Back when their rivalry was at its peak, before it had come to seem a bit like the fossil of an earlier football civilisation, Arsène Wenger was asked to respond to one of Sir Alex Ferguson's more rabid asides. "Please," said Wenger, "never again put to me the views of that man. I don't want to hear his name."
Though considerable mutual respect has grown since those days of intense psychological warfare – not to mention the fabled chucking of the odd piece of pizza by the teenaged Cesc Fabregas – it is not so hard to imagine this week Wenger with his hands still clamped over his ears.
The trouble is that Ferguson has once again confirmed his status not so much as a waspish old foe, always ready to probe the weakness of a rival, but a walking reproach to any football manager who loses a stride, who fails to respond to the imperative which has plainly shaped every day of his own working life.
This, as we saw so vividly at Old Trafford on Monday night, is to constantly re-seed a winning team.
Not for the future but for today. Not according to some well-honed philosophical principles, but the need to create seamless progression while always retaining the ability to win at the highest level.
Danny Welbeck and Tom Cleverley may have much more to do to justify the optimism created by their impressive contributions to the victory over Spurs – and the enraptured welcome provided by their manager when they left the field – but what couldn't have been conveyed much more strongly was United's continued ability to irrigate a title-winning team with fresh, young blood.
In the process they held up a mirror to Arsenal's current plight in a way that almost carried a touch of sadism. Here was the second-youngest team fielded in Premiership history conducting highly-effective business against one of England's better teams.
Furthermore, it was a team operating with great composure without some of its most experienced elements and that – and here the comparison with Arsenal as they face the peril of tonight's Champions League qualifier at Udinese becomes savage – just happened to be defending the title.
If Wenger feels the touch of paranoia which comes to most victims of conspiracies of fate, he is not without reason.
The pressure to avoid the catastrophe of ejection from the Champions League, with its huge loss of revenue and complication to the signing moves he so desperately needs to make, is immense enough to shred battered nerves in any one week. Then it becomes almost grotesque when you throw in Sunday's visit to an Old Trafford which will surely be at the upper end of its bombast register.
What can Wenger do? He must, as a matter of the greatest urgency, separate himself from the feeble argument of his most devoted admirers that there is nothing wrong with his team that jet-propelled progress by the likes of Jack Wilshere (which didn't look solikely after yesterday's injury news), Aaron Ramsey and Emmanuel Frimpong will not put right.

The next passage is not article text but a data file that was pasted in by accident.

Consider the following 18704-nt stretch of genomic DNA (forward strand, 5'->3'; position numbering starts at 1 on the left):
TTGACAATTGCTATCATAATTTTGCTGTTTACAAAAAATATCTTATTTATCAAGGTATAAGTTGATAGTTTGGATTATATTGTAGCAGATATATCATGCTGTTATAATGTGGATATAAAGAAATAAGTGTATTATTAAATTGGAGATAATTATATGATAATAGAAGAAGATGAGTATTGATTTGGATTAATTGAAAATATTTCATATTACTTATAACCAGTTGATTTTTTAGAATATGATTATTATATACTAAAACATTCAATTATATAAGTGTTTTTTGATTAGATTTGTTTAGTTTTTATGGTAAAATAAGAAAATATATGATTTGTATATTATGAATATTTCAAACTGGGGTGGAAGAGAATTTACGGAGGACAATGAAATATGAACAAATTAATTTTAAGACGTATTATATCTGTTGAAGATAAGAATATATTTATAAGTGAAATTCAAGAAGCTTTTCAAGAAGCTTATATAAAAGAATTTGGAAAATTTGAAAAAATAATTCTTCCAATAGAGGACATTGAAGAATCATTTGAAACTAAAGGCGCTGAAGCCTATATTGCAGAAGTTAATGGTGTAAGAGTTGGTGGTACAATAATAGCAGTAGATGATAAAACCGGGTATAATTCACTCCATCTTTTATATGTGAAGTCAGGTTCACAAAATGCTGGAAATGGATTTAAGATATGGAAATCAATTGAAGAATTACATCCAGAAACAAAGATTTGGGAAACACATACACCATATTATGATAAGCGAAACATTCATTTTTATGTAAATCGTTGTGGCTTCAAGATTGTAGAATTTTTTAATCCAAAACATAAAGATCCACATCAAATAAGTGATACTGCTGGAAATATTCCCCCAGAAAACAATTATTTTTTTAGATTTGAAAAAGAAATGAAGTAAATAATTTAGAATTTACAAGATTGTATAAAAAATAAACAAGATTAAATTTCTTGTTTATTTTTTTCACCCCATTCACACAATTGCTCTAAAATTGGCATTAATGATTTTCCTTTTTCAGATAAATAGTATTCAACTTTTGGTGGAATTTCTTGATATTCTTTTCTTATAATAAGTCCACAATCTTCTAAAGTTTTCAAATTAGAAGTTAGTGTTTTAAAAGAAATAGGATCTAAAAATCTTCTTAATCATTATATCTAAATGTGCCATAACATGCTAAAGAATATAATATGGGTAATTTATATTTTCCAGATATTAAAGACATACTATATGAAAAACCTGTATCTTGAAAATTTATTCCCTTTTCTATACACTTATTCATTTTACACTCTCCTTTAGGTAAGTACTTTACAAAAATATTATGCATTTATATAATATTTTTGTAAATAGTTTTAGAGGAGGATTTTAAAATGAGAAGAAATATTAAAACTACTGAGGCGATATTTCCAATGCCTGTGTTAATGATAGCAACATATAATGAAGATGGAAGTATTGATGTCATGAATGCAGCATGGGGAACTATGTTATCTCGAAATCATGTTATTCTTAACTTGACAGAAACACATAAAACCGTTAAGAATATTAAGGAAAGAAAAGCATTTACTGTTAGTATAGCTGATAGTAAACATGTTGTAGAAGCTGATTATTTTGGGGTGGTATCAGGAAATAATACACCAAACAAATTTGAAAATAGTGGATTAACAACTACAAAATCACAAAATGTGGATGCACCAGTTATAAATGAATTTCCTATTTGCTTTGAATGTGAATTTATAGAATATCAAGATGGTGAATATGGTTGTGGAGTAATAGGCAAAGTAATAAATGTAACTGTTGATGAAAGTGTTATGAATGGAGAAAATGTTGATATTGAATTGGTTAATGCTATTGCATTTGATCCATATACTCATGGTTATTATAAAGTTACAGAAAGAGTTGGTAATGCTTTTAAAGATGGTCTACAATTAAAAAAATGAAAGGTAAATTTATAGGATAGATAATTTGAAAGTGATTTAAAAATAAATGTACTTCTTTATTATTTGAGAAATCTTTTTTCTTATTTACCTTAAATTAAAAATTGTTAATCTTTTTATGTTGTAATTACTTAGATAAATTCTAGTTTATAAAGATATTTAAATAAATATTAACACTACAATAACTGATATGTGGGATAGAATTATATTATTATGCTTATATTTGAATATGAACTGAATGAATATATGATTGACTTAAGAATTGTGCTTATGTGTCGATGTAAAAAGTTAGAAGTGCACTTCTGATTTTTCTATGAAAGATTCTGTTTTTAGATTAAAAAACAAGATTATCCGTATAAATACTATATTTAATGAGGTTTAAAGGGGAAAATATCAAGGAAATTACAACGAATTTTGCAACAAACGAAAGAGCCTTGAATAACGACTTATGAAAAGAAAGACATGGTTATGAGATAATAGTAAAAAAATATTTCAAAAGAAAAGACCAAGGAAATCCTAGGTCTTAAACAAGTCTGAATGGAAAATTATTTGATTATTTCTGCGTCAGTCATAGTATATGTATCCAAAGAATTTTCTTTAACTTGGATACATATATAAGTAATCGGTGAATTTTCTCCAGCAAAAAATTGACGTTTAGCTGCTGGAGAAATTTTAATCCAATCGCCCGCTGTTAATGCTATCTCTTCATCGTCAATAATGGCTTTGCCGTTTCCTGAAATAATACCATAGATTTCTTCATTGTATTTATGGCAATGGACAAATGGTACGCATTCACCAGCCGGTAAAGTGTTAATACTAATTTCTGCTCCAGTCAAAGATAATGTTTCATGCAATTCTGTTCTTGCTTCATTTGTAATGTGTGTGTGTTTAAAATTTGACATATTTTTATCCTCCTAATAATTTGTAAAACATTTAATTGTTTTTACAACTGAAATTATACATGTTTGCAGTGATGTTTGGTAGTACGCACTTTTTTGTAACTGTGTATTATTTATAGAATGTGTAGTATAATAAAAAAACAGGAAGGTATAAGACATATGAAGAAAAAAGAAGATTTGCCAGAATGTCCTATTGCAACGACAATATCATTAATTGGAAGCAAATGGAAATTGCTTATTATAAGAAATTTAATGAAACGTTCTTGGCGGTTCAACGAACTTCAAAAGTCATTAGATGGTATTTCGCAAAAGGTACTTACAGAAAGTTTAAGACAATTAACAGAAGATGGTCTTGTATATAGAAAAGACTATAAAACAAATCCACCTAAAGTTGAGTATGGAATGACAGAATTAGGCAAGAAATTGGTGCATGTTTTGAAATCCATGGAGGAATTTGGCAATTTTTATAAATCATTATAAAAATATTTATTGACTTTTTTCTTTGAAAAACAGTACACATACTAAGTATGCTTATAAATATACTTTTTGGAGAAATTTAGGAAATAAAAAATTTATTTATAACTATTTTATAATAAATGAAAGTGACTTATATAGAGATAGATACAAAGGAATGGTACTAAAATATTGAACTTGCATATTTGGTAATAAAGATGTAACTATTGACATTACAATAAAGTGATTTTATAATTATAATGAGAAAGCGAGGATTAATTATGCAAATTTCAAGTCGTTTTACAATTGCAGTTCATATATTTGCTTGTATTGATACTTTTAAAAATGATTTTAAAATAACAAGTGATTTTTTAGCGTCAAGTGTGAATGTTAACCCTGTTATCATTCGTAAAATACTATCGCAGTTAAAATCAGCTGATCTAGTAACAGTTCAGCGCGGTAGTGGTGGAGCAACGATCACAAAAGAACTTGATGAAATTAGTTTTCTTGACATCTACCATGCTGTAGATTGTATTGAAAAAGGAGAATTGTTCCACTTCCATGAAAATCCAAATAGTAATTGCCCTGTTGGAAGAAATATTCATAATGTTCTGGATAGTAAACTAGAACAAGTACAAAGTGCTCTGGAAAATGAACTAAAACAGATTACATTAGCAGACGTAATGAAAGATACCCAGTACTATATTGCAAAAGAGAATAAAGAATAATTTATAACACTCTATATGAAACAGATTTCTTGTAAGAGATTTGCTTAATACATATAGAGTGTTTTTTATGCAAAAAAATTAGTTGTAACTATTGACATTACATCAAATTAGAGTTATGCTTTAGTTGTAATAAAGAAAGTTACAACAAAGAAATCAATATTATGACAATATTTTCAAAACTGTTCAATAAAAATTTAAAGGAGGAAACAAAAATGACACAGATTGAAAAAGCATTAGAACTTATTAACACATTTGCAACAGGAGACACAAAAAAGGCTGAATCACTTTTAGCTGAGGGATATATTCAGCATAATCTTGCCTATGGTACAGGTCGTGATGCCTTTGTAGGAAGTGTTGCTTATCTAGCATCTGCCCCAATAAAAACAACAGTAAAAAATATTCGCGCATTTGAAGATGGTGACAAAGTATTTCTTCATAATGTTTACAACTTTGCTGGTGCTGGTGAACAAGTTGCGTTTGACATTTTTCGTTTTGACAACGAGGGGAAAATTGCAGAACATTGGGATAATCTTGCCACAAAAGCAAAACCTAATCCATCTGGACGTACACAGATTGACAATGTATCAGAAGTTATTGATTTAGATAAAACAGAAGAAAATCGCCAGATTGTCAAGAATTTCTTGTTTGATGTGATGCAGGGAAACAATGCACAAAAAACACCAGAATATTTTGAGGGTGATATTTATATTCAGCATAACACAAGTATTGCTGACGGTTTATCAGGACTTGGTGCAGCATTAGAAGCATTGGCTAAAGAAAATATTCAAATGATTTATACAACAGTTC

This is borderline bonkers. Formidable prospects these youngsters may be, but can more be expected from them in one hugely crucial season than was produced by Fabregas, with a growing crisis in conviction, and Samir Nasri and his progressive yearning for other people's pay packets?
It is not likely. The signings have to be made before the transfer deadline, the agonising about value for money and the perfect deals – of which Wenger will always be able to claim a formidable number – has to be put aside for more serene days. Arsenal have now to do in barely a week something United have always tended to perform over the years. Of course it is too soon to say that Ferguson has again hit the football gold standard, but if Wenger at least wants to hear the name of his old rival this week it is not because of old wounds and antipathy but the unswervable fact that the balance of power between the pair has never seemed so remote.
Wenger's achievements will not be erased by the mountains of angst now growing around the Emirates. They will survive any nightmare in Udinese or a convulsion at Old Trafford. This is because they involved more than the winning of titles and cups. They were about a certain way of playing the game and lifting the spirits, and the memory of quite how it was achieved is surely indelible. But that was the past – and an increasingly distant one.
The problem for Wenger in this of all weeks is that the pressure to recreate some sense of that past has never been more pressing. In this sense the message from Old Trafford this week could hardly have been more timely – or potentially cruel. It said that the best way to recreate a great past will always be to live in today.